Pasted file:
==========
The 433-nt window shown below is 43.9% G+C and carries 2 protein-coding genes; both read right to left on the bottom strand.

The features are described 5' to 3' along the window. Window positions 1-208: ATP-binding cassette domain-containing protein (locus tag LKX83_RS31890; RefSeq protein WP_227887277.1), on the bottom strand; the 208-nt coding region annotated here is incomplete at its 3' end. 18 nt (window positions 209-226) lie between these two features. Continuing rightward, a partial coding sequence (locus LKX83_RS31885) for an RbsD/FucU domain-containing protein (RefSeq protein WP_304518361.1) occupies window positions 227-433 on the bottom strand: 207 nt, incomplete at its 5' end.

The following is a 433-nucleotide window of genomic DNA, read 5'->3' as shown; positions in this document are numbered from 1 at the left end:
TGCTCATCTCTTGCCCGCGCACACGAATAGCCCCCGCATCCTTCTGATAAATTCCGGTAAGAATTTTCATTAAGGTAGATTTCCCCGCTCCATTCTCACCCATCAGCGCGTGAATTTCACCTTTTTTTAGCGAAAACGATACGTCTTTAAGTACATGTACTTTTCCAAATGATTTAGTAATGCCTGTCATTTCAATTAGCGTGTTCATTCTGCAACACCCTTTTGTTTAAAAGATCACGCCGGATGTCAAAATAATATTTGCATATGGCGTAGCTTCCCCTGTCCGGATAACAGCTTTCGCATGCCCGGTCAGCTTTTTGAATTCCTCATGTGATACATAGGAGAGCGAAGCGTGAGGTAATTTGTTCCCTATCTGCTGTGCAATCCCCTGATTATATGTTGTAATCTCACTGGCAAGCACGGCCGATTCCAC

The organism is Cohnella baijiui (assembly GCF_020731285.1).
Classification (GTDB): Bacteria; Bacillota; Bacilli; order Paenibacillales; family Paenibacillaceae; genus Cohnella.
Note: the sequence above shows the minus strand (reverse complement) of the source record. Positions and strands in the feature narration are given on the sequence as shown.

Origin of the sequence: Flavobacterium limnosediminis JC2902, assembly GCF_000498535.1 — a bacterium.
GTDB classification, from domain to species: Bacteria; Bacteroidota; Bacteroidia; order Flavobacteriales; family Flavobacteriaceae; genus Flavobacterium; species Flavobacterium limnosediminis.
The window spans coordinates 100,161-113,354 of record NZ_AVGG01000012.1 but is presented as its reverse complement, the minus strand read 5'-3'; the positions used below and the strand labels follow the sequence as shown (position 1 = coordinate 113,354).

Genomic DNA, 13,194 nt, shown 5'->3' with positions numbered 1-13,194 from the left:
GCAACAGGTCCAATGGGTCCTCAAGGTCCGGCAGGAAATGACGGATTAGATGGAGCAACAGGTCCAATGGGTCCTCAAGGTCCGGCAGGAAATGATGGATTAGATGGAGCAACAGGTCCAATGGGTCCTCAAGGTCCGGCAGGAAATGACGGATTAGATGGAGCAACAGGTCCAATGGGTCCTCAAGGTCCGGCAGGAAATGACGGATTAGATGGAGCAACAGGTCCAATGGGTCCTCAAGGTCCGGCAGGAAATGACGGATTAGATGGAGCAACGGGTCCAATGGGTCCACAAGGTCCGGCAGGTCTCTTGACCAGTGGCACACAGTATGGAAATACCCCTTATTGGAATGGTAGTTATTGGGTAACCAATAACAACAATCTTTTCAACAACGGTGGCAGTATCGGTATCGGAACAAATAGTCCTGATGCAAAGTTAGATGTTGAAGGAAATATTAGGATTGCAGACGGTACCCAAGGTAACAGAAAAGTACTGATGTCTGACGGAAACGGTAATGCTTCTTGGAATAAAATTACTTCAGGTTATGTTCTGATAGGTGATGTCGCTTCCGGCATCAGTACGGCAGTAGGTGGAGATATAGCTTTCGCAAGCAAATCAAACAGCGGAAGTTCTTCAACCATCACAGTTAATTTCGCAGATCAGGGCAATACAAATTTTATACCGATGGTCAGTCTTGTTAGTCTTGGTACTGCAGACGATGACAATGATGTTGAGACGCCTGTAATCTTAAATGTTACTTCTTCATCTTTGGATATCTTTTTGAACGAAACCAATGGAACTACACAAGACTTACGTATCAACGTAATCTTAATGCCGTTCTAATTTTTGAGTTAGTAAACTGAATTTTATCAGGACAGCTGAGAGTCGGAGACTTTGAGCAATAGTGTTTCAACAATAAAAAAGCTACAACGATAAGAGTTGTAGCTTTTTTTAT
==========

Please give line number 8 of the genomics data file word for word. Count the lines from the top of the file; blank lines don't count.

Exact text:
Origin of the sequence: Flavobacterium limnosediminis JC2902, assembly GCF_000498535.1 — a bacterium.